A Shift to Real Marketing in Construction

The past few years, I’ve seen a shift locally with construction companies hiring marketing people for the first time. In the past, these companies had done good work, maintained relationships, and been profitable. The market has changed and the recession has made everyone work harder, which isn’t necessarily a bad thing. Although some desperate companies will do anything for nearly nothing, they are educating clients that you get what you pay for and bids are transitioning to best value. Best value requires marketing.

This past month, I’ve fielded calls from three construction companies in different markets all transitioning to a proactive marketing. I ask prospects what changed to make them call us today and not before or not later. All three marketers that I spoke to were fairly new and now that the fires have been extinguished, they’re moving to more long-term goals. One of the marketers had been a proposal coordinator and was underutilized. She and the CEO are transitioning the company to proactively attract prospects and actually do marketing.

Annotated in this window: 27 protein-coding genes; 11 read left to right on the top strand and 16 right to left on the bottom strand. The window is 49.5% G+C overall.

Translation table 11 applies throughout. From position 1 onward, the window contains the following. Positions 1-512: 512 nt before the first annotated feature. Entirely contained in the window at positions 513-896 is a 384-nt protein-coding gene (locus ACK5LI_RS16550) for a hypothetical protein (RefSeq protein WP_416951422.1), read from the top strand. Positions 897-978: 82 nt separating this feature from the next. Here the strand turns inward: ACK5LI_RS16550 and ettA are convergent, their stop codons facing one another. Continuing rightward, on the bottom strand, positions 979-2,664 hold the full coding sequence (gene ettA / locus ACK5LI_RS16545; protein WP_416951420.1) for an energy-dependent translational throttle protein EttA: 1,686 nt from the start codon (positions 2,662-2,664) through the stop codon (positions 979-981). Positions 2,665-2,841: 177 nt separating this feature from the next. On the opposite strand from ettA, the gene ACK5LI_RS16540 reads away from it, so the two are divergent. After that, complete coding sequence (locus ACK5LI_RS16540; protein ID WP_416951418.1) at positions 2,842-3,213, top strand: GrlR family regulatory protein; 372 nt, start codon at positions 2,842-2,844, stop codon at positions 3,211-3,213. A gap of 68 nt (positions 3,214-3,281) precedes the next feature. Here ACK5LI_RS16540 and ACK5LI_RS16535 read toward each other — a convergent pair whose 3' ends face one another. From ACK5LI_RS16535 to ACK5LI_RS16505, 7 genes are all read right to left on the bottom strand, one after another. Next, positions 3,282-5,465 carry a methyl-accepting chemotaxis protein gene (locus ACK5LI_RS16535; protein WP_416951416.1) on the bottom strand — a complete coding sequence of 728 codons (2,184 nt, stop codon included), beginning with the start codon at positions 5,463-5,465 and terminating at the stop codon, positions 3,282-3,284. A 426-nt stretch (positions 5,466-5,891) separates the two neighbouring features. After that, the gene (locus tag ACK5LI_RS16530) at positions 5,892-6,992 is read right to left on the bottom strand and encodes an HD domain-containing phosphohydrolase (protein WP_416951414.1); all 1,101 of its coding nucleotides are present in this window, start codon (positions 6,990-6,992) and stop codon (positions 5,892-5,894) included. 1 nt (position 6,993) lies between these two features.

The amazing thing to anyone outside of the construction industry is that each of these companies make well over $100 million a year and rank in ENR’s Top 400 Construction Companies annually and they do not know their brand’s personality or their company’s differentiation. These are highly successful companies and they’re missing some of the core fundamentals of branding. The good news, they realize it and are doing something about it.

Best value proposals and negotiated require construction companies to differentiate and sell value instead of low bid and the days of being a client’s only contractor are probably gone unless you have a highly vertical niche and no one else does that kind of work. Even then, you probably have other contractors doing the work that is not in your niche.

What is your company’s personality? How do you differ from your competitors? Do you need to transition your business model or offerings to be unique? (We did, hence a sub-brand, Brand Constructors being a division of our parent company.)